Frau Weste generously shared with Martha stories of her life with General Weste in the Hanoverian Army (6). Additionally, Martha met their old Army acquaintances, whom Martha described as “old-fashioned and precise,” as well as active duty officers (7-9).

All these experiences filled Martha with admiration for the military. She recalled: “Thus I came to know military life in Germany, and I fell in love with the army, with its brilliancy and its glitter, with its struggles and its romance, with its sharp contrasts, its deprivations, and its chivalry” (7). 

Frau Weste was quick to caution Martha to hold a realistic perspective. She warned Martha that ““life in the army is not always so brilliant as it looks; in fact, we often call it, over here, ‘glaenzendes Elend’”” (10).

This phrase translates to “glittering misery,” a descriptor that proved accurate many times in Martha’s own twenty-five years of American Army life (54, 194).

 

Courage to Embrace Change

 

Once Martha married Jack in 1874 and joined the Army as a spouse, she quickly realized that Army life was often anything but glamorous. However, she courageously embraced change in her adventures with the Army, just as she embraced change during her year in Germany.

True, her year in Germany was one of privileges, whereas much of her Army life was filled with hardships (9). But her resilient, adventurous, and courageous spirit carried her through the benefits and the deprivations of Army life in the west, just as she willingly plunged into living in a country where she neither spoke the language nor knew its customs.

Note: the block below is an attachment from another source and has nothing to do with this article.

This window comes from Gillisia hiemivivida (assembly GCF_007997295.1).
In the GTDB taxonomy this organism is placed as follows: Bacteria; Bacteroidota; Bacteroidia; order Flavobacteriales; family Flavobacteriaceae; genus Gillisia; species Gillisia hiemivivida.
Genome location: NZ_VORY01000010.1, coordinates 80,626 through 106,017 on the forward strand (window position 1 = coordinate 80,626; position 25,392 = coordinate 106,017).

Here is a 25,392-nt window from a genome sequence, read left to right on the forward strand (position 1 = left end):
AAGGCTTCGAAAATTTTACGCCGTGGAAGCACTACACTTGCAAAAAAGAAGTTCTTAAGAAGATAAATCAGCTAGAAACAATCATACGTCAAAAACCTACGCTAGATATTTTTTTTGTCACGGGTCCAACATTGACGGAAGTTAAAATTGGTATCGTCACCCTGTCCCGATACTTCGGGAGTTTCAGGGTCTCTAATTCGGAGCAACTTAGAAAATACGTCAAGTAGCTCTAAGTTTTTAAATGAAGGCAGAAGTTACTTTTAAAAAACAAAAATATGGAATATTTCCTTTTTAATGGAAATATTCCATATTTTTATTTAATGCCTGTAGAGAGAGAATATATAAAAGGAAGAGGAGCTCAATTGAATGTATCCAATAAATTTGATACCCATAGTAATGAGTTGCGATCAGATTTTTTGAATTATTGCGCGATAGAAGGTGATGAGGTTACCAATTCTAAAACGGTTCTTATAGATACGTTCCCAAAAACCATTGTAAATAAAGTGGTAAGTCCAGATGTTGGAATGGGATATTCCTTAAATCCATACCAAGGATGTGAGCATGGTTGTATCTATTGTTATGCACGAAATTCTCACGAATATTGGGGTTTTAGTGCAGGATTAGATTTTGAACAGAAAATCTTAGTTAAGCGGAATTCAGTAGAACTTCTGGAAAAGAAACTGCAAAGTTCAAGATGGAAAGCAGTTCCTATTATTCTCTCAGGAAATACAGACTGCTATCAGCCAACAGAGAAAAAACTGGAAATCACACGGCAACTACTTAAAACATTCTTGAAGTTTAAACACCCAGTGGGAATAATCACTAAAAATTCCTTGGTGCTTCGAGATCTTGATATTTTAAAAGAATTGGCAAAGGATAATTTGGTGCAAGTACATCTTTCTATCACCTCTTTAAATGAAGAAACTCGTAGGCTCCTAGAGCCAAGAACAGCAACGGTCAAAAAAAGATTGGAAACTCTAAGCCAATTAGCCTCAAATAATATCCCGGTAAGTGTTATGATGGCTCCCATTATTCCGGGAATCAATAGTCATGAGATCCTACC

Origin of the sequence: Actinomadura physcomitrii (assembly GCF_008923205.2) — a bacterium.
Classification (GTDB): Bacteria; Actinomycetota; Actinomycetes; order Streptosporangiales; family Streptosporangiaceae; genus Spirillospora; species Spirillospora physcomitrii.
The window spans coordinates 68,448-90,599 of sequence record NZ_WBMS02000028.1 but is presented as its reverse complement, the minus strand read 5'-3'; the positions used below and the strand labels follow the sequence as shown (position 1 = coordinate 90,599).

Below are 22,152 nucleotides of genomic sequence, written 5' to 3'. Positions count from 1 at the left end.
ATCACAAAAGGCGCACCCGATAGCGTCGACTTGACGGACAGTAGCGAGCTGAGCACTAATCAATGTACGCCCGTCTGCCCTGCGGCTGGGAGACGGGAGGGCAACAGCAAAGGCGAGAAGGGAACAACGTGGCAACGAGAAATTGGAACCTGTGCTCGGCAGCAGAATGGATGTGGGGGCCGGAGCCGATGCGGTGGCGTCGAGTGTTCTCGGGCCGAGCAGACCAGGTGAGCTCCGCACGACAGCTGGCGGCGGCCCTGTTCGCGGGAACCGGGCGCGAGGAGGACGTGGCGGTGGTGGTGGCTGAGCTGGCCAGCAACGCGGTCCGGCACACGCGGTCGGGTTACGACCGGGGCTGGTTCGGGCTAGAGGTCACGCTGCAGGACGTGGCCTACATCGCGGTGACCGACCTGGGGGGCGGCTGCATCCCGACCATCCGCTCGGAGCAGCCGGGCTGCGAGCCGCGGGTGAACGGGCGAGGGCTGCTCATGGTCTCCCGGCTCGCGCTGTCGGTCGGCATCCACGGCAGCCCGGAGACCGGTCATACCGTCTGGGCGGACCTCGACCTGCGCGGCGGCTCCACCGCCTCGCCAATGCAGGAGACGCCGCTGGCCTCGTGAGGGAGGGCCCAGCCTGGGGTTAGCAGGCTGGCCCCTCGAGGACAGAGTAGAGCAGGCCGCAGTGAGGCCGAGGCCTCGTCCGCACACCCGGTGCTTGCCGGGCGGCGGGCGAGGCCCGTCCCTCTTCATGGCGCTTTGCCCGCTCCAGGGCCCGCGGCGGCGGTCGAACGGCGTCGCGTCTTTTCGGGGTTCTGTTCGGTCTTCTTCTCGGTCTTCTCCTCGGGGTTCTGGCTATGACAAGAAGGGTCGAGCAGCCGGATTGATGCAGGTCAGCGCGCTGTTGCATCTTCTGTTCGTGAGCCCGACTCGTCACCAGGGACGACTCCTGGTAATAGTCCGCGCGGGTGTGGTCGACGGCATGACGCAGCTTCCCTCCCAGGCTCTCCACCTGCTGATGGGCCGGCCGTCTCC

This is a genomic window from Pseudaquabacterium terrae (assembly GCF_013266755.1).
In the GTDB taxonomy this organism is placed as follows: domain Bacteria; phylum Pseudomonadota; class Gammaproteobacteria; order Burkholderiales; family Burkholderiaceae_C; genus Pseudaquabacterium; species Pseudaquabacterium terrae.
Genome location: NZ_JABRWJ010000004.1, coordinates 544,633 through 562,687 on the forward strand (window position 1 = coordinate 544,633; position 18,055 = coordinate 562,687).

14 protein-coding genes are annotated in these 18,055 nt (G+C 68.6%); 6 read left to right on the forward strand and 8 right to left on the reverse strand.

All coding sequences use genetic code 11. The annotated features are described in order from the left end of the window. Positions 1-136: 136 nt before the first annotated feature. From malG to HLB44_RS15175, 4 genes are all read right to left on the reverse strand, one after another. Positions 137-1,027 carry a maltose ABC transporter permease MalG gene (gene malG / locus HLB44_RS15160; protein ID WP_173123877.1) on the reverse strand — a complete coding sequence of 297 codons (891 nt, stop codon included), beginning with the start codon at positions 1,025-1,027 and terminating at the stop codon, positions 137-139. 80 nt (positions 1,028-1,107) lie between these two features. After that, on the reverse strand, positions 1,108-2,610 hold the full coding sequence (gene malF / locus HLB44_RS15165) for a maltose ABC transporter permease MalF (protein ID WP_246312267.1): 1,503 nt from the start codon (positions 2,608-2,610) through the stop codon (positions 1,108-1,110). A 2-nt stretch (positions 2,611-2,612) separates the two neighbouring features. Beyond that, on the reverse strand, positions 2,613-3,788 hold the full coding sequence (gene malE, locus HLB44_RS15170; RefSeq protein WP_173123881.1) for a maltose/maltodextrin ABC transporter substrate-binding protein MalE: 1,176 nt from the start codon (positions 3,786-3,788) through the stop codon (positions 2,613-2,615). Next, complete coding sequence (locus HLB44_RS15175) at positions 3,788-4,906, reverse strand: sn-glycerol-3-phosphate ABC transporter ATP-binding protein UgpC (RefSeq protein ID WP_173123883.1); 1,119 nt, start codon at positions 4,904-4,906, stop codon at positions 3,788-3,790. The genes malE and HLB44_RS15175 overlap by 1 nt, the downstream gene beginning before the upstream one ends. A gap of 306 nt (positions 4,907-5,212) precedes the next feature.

In future posts, I will certainly write more about Martha’s experiences in Arizona, but for now I am encouraged by her attitude towards change.

 

 

This image of Camp McDowell comes from my antique copy of Vanished Arizona, which I happened to find in an antique shop in Bisbee, Arizona.

The changes that come with military life can feel daunting, perhaps even more so as the dawn of a new year holds a plethora of uncertainties in front of us all.

 

Just like Martha, however, we too can embrace the changes that come our way.

 

Perhaps some changes will be exciting and glamorous, like Martha’s year in Germany, and others might be difficult, like many of Martha’s experiences in Arizona.

 

Regardless of what happens this year, with courage, hope, and a willingness to embrace change, we can thrive and enjoy this adventurous life! 

 

 

 

 

 

*For more of Anna’s historical military spouse perspective, check out her M:M Author Page

 

 

Summerhayes, Martha. Vanished Arizona: Recollections of the Army Life by a New England Woman. Scotts Valley, CA: CreateSpace Independent Publishing Platforms, 2017. First published 1911. 

 

Author

  • Anna Fitzpatrick Layer

    Anna Fitzpatrick Layer is an Army wife, a mother of two young children, and a historian. Anna met the love of her life, Jacob, while studying history at Cedarville University. Life took her and Jacob in different directions after graduation, during which period Anna obtained an MA in History from Villanova University. During grad school, she and Jacob reconnected and began dating again – even though he was deployed to the Middle East at the time! She and Jacob married in 2016, at which point Anna joined Jacob at Fort Riley, Kansas. In addition to Fort Riley, they have been stationed at Fort Huachuca, Arizona; Fort Cavazos, Texas; Fort Meade, Maryland; and Fort Leavenworth, Kansas. Anna truly loves the adventure of military life and the chance it provides to explore new places! She has found great joy in getting to know other military spouses and in forging friendships by sharing the blessings and trials of military life. In addition to being an Army wife, Anna worked as an online history teacher for several years before becoming a mother. Now, she and Jacob have a three year old little girl, a 6 month old baby boy, and a Golden Retriever who thinks she’s the firstborn child. Anna continues to pursue her passion for history by researching the American Revolution and the Civil War and by collecting (and trying to find the time to read) as many history books as her patient husband will happily move. Besides her love of history, Anna also enjoys playing the harp, baking way too many sweets, studying the Bible, cuddling her Golden Retriever, knitting, and most of all spending time with her family.